Friday, September 4, 2015

the way back

I wandered afoot and alone.
—John Muir

Friday. The way back from Glen Aulin climbs to the source of Tuolumne Falls. 

I was proud of the time I made, only slightly behind a trio of women in their 60s and 70s. 
Slow and steady wins the race. 
The air was clearer in every direction, a fitting end to my High Sierra mini-loop. 
After 25 miles, my thighs are tighter, footing is steadier and more confident. 
I've loved the home-cooked meals and friendly hikers. Surprisingly I met only a few people traveling alone: national parks are an ideal place for solo travelers. Maybe they were off on the John Muir Trail, in a different league from my modest circuit. 
I've loved hiking every day and training this summer and waking up to the sound of waterfalls. 
Probably won't be camping again soon, even glamping. I miss the creature comforts too much. I hate being cold. And I miss wifi. 
But my immediate world is filled with adventures that can be undertaken on foot. Places where you can push your physical limits and reconnect with nature and meet wanderers and hear yourself think. 

I'm back at Two Bridges where I started nearly a week ago, reading a paper newspaper(!), waiting for  friends to arrive from the city. The air is colder than last week when it was still August. A mule train driver told me there was frost on the bridges this morning. 
And even though I'm dressed in sandals, and the leopard-print fleece from the flea market in Chinle, and the beige fuzzy hat I got with Lorraine in Berkeley, people I meet on the trail seem to think I belong. 

Thursday, September 3, 2015

it's in the water

Thursday? Today was a perfect lazy day. Other people went hiking, in packs. I sat alone on a rock and listened to waterfalls. For hours. Sometimes I stretched or looked at birds. Mostly not.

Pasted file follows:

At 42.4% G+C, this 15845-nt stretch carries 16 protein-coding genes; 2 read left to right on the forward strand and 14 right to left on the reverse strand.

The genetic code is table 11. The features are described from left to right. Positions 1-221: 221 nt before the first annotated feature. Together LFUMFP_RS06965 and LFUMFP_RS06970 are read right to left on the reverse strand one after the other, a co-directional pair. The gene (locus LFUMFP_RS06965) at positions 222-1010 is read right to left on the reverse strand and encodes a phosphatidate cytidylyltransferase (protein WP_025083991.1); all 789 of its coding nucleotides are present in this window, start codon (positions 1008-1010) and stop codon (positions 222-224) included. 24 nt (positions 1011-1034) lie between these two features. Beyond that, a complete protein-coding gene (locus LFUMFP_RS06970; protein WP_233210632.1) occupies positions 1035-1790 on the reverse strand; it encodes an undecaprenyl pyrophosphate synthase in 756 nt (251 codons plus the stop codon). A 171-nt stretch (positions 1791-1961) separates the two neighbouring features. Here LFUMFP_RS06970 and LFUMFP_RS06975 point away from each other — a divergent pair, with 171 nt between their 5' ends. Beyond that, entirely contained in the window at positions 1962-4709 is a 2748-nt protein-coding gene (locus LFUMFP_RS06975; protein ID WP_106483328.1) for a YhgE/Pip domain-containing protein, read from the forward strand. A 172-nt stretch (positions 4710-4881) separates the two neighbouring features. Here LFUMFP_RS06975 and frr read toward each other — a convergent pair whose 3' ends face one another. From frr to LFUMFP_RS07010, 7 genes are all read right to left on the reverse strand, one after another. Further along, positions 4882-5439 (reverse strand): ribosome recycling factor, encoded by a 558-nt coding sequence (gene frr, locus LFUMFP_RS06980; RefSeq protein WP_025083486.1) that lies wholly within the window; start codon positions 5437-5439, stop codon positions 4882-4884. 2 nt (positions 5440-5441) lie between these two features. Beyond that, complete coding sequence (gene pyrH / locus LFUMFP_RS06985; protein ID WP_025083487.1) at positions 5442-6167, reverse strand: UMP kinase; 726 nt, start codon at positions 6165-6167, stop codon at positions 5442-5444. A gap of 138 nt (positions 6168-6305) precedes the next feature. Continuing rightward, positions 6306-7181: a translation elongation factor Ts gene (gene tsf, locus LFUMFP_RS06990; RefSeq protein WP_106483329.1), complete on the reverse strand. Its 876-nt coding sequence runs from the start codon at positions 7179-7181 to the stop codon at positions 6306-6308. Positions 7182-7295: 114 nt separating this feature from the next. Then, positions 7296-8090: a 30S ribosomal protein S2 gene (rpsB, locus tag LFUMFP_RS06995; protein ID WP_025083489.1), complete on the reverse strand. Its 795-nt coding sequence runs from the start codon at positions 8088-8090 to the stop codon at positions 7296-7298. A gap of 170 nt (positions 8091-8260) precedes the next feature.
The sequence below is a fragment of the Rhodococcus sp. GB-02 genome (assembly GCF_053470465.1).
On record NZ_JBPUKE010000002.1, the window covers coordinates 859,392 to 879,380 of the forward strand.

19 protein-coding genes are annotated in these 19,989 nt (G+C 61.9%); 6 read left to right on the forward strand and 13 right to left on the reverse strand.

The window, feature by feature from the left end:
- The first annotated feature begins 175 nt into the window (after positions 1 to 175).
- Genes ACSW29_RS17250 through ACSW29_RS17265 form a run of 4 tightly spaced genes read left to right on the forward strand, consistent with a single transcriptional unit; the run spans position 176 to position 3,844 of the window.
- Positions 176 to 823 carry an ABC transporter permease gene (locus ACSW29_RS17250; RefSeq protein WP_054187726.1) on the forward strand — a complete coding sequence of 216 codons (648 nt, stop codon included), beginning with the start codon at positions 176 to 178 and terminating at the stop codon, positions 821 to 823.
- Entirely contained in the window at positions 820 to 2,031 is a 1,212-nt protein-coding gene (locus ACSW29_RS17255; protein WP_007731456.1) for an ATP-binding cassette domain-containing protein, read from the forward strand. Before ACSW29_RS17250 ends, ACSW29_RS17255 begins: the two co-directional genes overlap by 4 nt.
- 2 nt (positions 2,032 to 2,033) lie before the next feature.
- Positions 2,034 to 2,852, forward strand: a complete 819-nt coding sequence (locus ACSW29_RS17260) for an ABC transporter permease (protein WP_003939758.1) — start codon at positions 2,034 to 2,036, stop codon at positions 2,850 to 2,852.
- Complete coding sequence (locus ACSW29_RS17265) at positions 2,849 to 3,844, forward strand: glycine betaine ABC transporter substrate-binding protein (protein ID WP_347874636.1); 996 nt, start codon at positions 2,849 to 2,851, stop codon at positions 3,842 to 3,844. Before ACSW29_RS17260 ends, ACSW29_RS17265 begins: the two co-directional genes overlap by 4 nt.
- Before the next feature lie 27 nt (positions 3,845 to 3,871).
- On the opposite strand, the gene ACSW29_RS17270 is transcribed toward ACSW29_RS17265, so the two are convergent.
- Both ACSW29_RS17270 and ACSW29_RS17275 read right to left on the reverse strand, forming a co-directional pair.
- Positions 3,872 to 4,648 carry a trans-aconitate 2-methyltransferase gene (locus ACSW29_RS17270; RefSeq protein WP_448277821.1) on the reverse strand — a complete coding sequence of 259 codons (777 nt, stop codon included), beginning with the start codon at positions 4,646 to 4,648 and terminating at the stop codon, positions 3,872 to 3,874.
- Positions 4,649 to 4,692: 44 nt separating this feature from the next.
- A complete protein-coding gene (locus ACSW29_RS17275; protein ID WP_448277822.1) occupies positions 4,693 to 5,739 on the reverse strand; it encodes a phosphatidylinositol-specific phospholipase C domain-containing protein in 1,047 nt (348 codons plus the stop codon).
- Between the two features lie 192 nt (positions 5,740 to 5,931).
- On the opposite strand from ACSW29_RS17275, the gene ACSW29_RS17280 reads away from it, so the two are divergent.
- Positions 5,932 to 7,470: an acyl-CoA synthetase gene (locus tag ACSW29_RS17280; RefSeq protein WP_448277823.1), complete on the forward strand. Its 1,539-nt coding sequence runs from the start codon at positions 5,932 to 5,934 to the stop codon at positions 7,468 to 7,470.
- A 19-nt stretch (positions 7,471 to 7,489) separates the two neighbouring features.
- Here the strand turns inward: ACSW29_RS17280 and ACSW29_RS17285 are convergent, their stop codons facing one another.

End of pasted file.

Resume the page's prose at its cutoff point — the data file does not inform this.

New people began to arrive, some by mule train. They looked cleaner than those of us who'd been sleeping in our clothes. 
And then something exciting happened: a young man with long hair climbed up on top of the rocks!
I'd seen a tall blonde in a polka dot bikini posing in the water for her boyfriend, but this was much better. The diver waved and climbed down and an hour later returned with friends. 
A couple of middle-aged dudes were swimming under the freezing waterfall, but they got out to watch too. 
The cliff divers of Glen Aulen, in your SF water! 
We cheered and then I went and took a nap. 

My new tent mates arrived, and Lydia and I set to opening her box of Cabernet Sauvignon that her husband had mailed to Yosemite and then paid $5/lb to send to Glen Aulin on mule. 

We ate dinner with the mule wrangler and learned lots of nifty facts about mules: that they have an odd number of chromosomes and can't reproduce. That they spend the offseason in Chowchilla. I appreciated their good temper even more on Friday when I climbed 600 feet of terrible cobblestone.… 

Wednesday, September 2, 2015

alone at night in the depths of the woods

When one is alone at night in the depths of these woods, the stillness is at once awful and sublime. Every leaf seems to speak.
—John Muir

Wednesday: en route to Glen Aulin. I hiked part of the day with a family from Connecticut. Most people seem to go counterclockwise, but Susan recommended this direction because it's 1200 feet descent over 8 miles. 
It's really a lovely trail. Huge granite and quartz cliffs and Ponderosa pines and once in a while ferns and Sequoias. 
Lots of great rocks. I wished I had a friends who was a geologist, or at the very least, an internet connection to look things up. 
We had a lot of pre-smartphone conversations: Oh you should really take that trail, the one by Tioga pass with the silver mine and the pie. I can't remember its name. Or: I wonder if that's Mt Dana, or that one.